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He's never any thing but your true fervant.
Def. I know't, I thank you; you do love my Lord, You've known him long; and, be you well affur'd, He fhall in ftrangenefs ftand no farther off
Than in a politick distance.
Caf. Ay, but, lady,
That policy may either laft fo long,
Def. Do not doubt that; before Æmilia here,
To the last article. My Lord fhall never reft;
With Caffio's fuit: therefore be merry, Caffio;
Enter Othello, and Iago, at diftance.
Emil. Madam, here comes my Lord.
Caf. Madam, not now; I am very ill at ease,
Unfit for mine own purposes.
Def. Well, do your difcretion.
Iago. Hah! I like not that.
Oth. What doft thou fay?
Iago. Nothing, my Lord; or if I know not what. Oth. Was not that Cafio, parted from my wife? Iago. Cafio, my Lord? no, fure, I cannot think it, That he would fteal away fo guilty-like,
Seeing you coming.
Oth. I believe, 'twas he.
Def. How now, my Lord?
I have been talking with a fuitor here,
Oth. Who is't you mean?
Def. Why, your lieutenant Caffio. Good my Lord, If I have any grace, or power to move you,
His prefent reconciliation take.
For if he be not one that truly loves you,
Oth. Went he hence now?
Def. I, footh, fo humbled,
That he hath left part of his grief with me,
Oth. The fooner, Sweet, for you.
Def. To-morrow dinner then?
I meet the Captains at the citadel.
Def. Why then to-morrow night, or Tuesday morn, Or Tuesday noon, or night, or Wednesday morn, I pr'ythee, name the time; but let it not Exceed three days; in faith, he's penitent: And yet his trefpafs, in our common reafon, (Save that, they fay, the wars must make examples Out of their beft,) is not almost a fault
'T'incur a private check. When shall he come ?
What you would ask me, that I would deny,
Hath ta'en your part, to have fo much to do
Oth. Pr'ythee, no more; let him come when he will,
I will deny thee nothing.
Def. Why, this is not a boon :
'Tis as I fhould entreat you wear your gloves,
Or feed on nourishing meats, or keep you warm;
Or fue to you, to do peculiar profit
To your own perfon. Nay, when I have fuit,
And fearful to be granted.
Oth. I will deny thee nothing.
Whereon I do befeech thee, grant me this,
Def. Shall I deny you? no: Farewel, my Lord.
Def. Emilia, come; be, as your fancies teach you: Whate'er you be, I am obedient.
Manent Othello, and Iago.
Oth. Excellent Wench!-Perdition catch my foul, (22) But I do love thee; and when I love thee not,
Chaos is come again.
Iago. My noble Lord,
Oth. What doft thou fay, Iago?
Iago. Did Michael Caffio, when you woo'd my lady, Know of your love?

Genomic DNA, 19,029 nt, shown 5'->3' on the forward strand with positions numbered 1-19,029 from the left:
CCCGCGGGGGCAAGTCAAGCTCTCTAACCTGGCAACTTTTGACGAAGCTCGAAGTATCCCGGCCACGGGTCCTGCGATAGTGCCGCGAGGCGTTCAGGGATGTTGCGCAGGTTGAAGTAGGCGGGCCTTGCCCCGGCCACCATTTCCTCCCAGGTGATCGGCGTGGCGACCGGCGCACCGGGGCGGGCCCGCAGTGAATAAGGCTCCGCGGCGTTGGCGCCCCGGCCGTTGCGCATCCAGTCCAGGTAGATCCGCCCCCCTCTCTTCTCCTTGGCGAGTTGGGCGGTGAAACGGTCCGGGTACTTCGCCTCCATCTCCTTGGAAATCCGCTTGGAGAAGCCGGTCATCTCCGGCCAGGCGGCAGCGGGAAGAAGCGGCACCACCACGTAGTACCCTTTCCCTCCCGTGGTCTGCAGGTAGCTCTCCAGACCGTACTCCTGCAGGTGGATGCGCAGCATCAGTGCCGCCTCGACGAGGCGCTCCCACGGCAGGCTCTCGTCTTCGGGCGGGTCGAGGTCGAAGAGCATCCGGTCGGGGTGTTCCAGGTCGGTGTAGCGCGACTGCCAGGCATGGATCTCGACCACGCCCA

Oth. He did, from first to laft; why doft thou ask? Iago. But for a fatisfaction of my thought,
No farther harm.
Oth. Why of thy thought, Iago?
Iago. I did not think, he'd been acquainted with it.
(22) Excellent Wretch! Perdition catch my Soul,
But I do love thee; &c.] Tho' all the printed Copies concur in this Reading, I think it is very reasonably to be suspected. Othello is exclaiming here with Admiration and rapturous Fondnets: but Wretch can scarce be admitted to be used, unlefs in Compaffion or Contempt. I make no queftion, but the Poet wrote;
Excellent Wench! - Perdition catch my Soul, &c.
It is to be observ'd, that, in SHAKESPEARE's time, Werth, Lafs, and Girl were not used in that low and vulgar Acceptation as they are at this time of day; but very frequently with Dignity.
Oth. Oh, yes, and went between us very oft.
Oth. Indeed! ay, indeed. Difcern'ft thou aught in that? Is he not honeft?
Jago. Honeft, my Lord?
Oth. Honeftay, honeft.
Iago. My Lord, for aught I know.
Oth. What doft thou think?
Iago. Think, my Lord!
Oth. Think, my Lord! why, by heav'n, thou ccho'ft me; As if there were fome monfter in thy thought,
Too hideous to be fhewn. Thou doft mean fomething:
Iago. My Lord! you know, I love you.
And for I know, thou art full of love and honesty,
Are tricks of cuftom; but, in a man that's juft,
Iago. For Michael Caffio,
I dare be sworn, I think, that he is honeft.
Iago. Men fhould be what they feem.
Or those that be not, 'would they might feem none ! Oth. Certain, men fhould be what they feem. Iago. Why, then, I think, Caffio's an honeft mán. Oth. Nay, yet there's more in this;
I pray thee, fpeak to me as to thy thinkings,
As thou doft ruminate; and give thy worft of thoughts The worft of words.
Iago. Good my Lord, pardon me.
Tho I am bound to every act of duty,
I am not bound to that, all flaves are free to;
Keep leets and law-days, and in feffions fit
Oth. Thou dost confpire against thy friend, lago, If thou but think'ft him wrong'd, and mak'ft his ear A ftranger to thy thoughts.
Iago. I do befeech you,
Though, I perchance, am vicious in my guefs,-
Your wisdom would not build yourself a trouble
Oth. What doft thou mean?
Iago. Good name in man and woman, dear my Lord, Is the immediate jewel of their fouls.
Who fteals my pure, fteals trafh; 'tis fomething, nothing; 'Twas mine, 'tis his; and has been flave to thousands; But he, that filches from me my good name,
Robs me of that, which not enriches him,
And makes me poor indeed.
Oth. I'll know thy thoughts
heart were in
Iago. You cannot, if my
Iago. Oh, beware, my Lord, of jealoufy; It is a green-ey'd monfter, which doth mock